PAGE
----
And this is the fear. Will the proposed campaign be genuinely educational or will we see the NFF trot out a bunch of spin doctors to promote their line to a public that’s tired of being a market audience?

Acknowledge errors

Farmers have a lot of work ahead of them and mounting an antagonistic or defensive campaign without acknowledging the impact of agriculture on the Australian landscape will do little for their credibility. Past errors must be acknowledged but contemporary farmers cannot be blamed for them. However, now that we know how things went wrong on the land, we can do something about it. The NFF should be seeking city support for this remedial action.

The Courier-Mail interview mentions farmers being blamed for "using all the water, getting all the handouts [and] causing all the salinity". There is undeniable evidence that agriculture is responsible for land degradation. Bob Beale, one-time Sydney Morning Herald science and environment editor and co-author of the recent book, Going Native, told an audience at the Byron Bay Writer's Festival in August this year: "Agriculture has had the biggest single impact on Australia. It is just ruining the country ... It used 70 per cent of our water. Issues such as the logging of Tasmania's Tarkine forest are small beer in comparison."

Despite this, Beale is no doom-and-gloom merchant or enemy of farmers. He is ready with praise for those on the land who are trying new approaches that are more in tune with Australia's soils and hydrologic cycle. Instead of looking for scapegoats in the environment movement, Anderson would do better to highlight the work of these innovative farmers.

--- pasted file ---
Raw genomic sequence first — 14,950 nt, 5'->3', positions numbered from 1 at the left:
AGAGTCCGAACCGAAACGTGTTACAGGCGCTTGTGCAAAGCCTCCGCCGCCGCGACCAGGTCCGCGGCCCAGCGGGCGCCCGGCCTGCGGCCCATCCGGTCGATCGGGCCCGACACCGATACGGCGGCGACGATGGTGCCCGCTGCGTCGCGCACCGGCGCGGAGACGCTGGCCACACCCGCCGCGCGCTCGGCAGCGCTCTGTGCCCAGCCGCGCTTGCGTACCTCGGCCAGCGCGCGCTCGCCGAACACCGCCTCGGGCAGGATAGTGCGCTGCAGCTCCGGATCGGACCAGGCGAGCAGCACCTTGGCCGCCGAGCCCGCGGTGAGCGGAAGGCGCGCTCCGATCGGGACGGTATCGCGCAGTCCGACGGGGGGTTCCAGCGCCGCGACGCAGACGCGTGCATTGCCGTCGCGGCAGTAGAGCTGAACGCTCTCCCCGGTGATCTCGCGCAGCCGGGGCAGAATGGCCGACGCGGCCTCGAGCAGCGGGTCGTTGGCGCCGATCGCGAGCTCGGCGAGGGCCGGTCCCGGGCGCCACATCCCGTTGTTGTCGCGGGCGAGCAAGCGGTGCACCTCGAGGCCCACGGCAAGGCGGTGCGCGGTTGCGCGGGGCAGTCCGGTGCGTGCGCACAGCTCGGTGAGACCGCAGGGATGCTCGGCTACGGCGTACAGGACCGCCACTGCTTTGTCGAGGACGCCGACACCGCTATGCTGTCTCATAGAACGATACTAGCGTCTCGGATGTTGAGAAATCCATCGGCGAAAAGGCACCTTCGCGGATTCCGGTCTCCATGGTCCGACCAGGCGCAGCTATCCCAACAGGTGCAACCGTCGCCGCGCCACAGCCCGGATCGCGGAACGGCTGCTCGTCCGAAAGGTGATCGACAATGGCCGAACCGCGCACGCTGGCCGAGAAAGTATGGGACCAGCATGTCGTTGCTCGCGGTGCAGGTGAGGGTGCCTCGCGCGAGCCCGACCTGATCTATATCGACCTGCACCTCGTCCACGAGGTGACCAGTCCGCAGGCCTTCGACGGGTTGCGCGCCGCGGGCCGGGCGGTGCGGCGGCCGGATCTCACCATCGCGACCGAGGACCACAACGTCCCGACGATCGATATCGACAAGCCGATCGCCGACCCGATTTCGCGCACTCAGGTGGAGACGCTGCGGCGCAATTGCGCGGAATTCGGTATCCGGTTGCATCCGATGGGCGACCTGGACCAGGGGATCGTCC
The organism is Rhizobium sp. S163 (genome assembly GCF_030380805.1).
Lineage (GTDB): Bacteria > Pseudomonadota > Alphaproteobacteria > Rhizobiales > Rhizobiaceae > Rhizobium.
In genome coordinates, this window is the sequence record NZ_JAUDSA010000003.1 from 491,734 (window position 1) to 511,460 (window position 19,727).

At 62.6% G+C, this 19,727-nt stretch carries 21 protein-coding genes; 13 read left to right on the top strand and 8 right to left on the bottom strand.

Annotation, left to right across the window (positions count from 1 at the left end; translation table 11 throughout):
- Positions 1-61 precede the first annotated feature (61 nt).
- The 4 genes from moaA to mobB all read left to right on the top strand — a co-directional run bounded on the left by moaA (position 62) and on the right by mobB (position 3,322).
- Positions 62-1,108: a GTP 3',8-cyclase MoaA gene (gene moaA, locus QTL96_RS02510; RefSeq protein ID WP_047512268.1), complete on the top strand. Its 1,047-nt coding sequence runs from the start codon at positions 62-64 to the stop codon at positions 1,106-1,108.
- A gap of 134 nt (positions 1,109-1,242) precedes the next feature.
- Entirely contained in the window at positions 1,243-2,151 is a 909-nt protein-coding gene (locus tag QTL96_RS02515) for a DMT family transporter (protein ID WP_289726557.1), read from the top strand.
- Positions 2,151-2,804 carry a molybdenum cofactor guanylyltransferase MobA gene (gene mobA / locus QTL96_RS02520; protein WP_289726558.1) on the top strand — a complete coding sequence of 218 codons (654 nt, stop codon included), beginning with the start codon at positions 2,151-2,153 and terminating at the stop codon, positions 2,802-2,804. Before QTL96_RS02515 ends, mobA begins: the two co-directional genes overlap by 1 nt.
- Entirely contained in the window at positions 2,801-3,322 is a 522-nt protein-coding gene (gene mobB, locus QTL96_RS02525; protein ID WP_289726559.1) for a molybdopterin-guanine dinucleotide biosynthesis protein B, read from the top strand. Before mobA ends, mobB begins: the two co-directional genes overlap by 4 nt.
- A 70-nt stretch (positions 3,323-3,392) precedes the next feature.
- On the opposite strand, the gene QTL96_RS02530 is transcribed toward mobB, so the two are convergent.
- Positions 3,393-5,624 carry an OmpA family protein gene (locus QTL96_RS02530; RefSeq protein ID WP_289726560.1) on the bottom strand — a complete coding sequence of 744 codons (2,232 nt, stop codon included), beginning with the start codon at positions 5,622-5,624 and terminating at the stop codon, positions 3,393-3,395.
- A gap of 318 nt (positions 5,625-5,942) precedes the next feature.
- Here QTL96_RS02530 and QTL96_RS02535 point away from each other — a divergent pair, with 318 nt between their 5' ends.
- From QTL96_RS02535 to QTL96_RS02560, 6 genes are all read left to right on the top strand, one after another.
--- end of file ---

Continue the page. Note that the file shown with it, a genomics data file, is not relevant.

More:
Beale told the story of such a group near the West Australian town of Narragun. There, farmers have formed a co-operative and are planting tens of thousands of blue mallee, a small tree - the clearing of which contributed to the region's severe salinity. Not only will this initiative help reduce salinity, says Beale, but the farmers will reap the benefit of sales of eucalyptus oil, which is marketable as a powerful industrial solvent as well as a pharmaceutical. The burning of the coppiced branches will be used to generate electrical energy and to produce charcoal used to purify water. The project would attract carbon credit investment from the Japanese.

Indulging in mythology

John Anderson really should focus on initiatives like farmers doing something positive rather than engaging in another tiring bout of wedge politics. Unfortunately, his comments in The Courier-Mail article are not encouraging as he indulges in yet another favourite media tactic of the spin doctor: allusion to mythology.

After blaming the present population drift to the cities (in part because of the decline in rural livelihoods due to economic change) and increased immigration, Anderson goes on to tell Ms Burke "we're rapidly losing touch with our cultural roots … [This] has caused a disconnection with the traditional relationship Australians have with the land."

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About the Author

Russ Grayson has a background in journalism and in aid work in the South Pacific. He has been editor of an environmental industry journal, a freelance writer and photographer for magazines and a writer and editor of training manuals for field staff involved in aid and development work with villagers in the Solomon Islands.